Who knew it would be so easy to catch a taxi in the middle of Africa? Not in a city, not even in a town, but in a village ... a small village up in the mountains, literally at the end of the road.

For that matter, you can just hang by the side of the highway out in the middle of Nowheresville and a taxi will be by in a matter of minutes. And if there's any way the driver feels he can bend the laws of physics to squeeze in one more person, you've got a ride.

People are astonishingly tolerant about, say, having a 56-year-old muzungu cram himself into an already over-stuffed backseat to sit on their laps. In turn, I've had several people sit on me. You get used to it.

There are taxis all over the place. People have to get from here to there, and hardly anyone owns a vehicle (unless you're a mucky-muck working for the U.N., UNICEF, Save the Children, CARE, Peace Corps, etc., in which case you're chauffeured around in a ginormous, sparkly new SUV with your org's logo plastered on the sides). The boda-bodas --- motorcycle taxis --- are another story. You ride those for one of 5 reasons:

  • You have absolutely no alternative and you feel it's a good day to die (or to be maimed);
  • You're young enough that you're yet to be convinced of the whole mortality thing;
  • You're psychotic;
  • You wish to become psychotic;
  • Did I already mention you feel it's a good day to die?
Getting a taxi here is not much of a problem. But getting in the taxi can be. Exiting can also be a challenge.

The other day I was in a town about an hour away from my home, so I went to where the taxis were massing and had an amiable albeit lengthy argument with eight or ten drivers, simultaneously, about what would be a reasonable fee for being taken to the outer limits of human endurance while at the same time being moved closer to my home at a speed of 80 to 90 miles per hour (dropping to a more leisurely pace to avoid goats and cattle) ... during which time I'd be as close as one can get to another person or persons without actually impregnating them.

We settled on 4000 shillings, about $2.

The arrangement inside the chariot I chose (an 1851 Toyota Corolla that had seen action in the Crimean War) rivaled the stateroom scene in the Marx Brothers' "A Night at the Opera" --- one of the finest bits those great saints of surrealism ever captured on film (I'm sure it's on YouTube. Stop reading this and go find it immediately).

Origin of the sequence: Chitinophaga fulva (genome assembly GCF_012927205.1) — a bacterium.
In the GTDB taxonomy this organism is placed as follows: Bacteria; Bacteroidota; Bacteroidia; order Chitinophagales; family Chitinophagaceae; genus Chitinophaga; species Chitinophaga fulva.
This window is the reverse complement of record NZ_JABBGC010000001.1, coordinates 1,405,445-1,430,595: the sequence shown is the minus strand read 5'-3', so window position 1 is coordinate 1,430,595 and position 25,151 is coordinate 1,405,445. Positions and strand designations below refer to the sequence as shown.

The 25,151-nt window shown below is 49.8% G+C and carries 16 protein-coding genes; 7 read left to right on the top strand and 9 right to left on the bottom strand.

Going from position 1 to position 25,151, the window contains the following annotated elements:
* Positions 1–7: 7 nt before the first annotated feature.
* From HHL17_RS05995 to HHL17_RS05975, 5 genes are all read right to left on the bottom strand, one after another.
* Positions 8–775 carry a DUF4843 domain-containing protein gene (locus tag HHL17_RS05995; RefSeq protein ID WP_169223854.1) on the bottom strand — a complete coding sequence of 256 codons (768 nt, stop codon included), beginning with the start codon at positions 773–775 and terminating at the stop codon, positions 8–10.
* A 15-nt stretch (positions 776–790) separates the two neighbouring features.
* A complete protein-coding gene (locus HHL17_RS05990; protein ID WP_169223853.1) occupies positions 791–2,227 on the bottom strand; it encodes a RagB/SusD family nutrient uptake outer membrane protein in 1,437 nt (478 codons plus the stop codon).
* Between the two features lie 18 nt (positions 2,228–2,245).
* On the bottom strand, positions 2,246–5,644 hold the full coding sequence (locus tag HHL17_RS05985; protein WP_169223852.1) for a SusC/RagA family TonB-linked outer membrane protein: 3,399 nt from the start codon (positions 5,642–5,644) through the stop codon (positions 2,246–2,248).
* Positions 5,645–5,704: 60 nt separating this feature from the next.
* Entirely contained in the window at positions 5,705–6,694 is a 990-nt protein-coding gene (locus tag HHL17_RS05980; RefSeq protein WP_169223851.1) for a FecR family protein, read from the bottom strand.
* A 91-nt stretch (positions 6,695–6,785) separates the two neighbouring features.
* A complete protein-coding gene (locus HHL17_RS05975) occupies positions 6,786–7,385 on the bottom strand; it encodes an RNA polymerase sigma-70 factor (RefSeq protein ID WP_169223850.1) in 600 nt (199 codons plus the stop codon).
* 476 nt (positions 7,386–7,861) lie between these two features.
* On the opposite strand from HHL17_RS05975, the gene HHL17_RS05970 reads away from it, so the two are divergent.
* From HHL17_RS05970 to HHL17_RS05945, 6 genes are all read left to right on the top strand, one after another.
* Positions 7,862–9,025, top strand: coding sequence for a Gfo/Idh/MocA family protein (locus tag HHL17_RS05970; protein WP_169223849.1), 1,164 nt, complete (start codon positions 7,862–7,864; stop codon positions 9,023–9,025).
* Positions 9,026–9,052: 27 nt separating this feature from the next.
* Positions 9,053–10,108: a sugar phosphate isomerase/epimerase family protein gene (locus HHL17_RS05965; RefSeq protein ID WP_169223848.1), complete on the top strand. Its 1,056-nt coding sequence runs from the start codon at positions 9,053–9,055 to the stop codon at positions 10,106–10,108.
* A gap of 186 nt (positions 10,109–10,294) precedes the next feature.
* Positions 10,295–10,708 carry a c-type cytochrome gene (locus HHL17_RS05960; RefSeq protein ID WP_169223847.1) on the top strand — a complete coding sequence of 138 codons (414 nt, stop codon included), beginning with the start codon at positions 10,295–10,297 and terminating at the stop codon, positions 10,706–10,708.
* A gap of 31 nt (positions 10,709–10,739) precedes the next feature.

Crammed in the backseat were four women, two babies, and a toddler. One woman held a bag of charcoal on her lap. Really. And three men, one of whom was me --- 6'1" 200+ pounds --- in front. Cool, let's roll.

The driver starts the car and aims it toward our destination. And off we go. For about a block. Because you need gas to go on an hour's drive, don't you? Yes, of course, so let's go find a gas station.

But wait. Let's try to get the radio tuned in first. Nevermind, it won't tune in, so we'll just turn the volume way up instead. Is it me or is it so hot in here we could all pass out in a matter of minutes?

Windows down? No, only the driver's window goes down. The rest have been stuck closed since the Crimean unpleasantness. Actually, "Rhinestone Cowboy" sounds better filtered through a thick layer of static. Turn it up more --- good idea.

OK, we're gassed up, let's hit it! Is that a reggae version of "Ode to Billie Joe?" Can't tell, let's turn up the radio some more. No, I'm pretty sure it's UB40's cover of "I Got You Babe." Oops, one of the babies just got sick. I don't know why. The interior temperature is only 134 degrees and the 18 percent of the exhaust that's not getting sucked into the passenger compartment is going right out the tailpipe. Kid's no trouper. Don't coddle him. Better yet, pass him up here, cause we're picking up one more guy (I swear) and he can hold the li'l fussbudget. Which he does. Turns out he's the father.

We finally did get underway, but things went like that for the entire trip. At one point a huge baboon ran across the road on his way to plunder a maize field, but for some reason those in the car who were still conscious paid little attention.

--- From Uganda Time
Douglas Cruickshank
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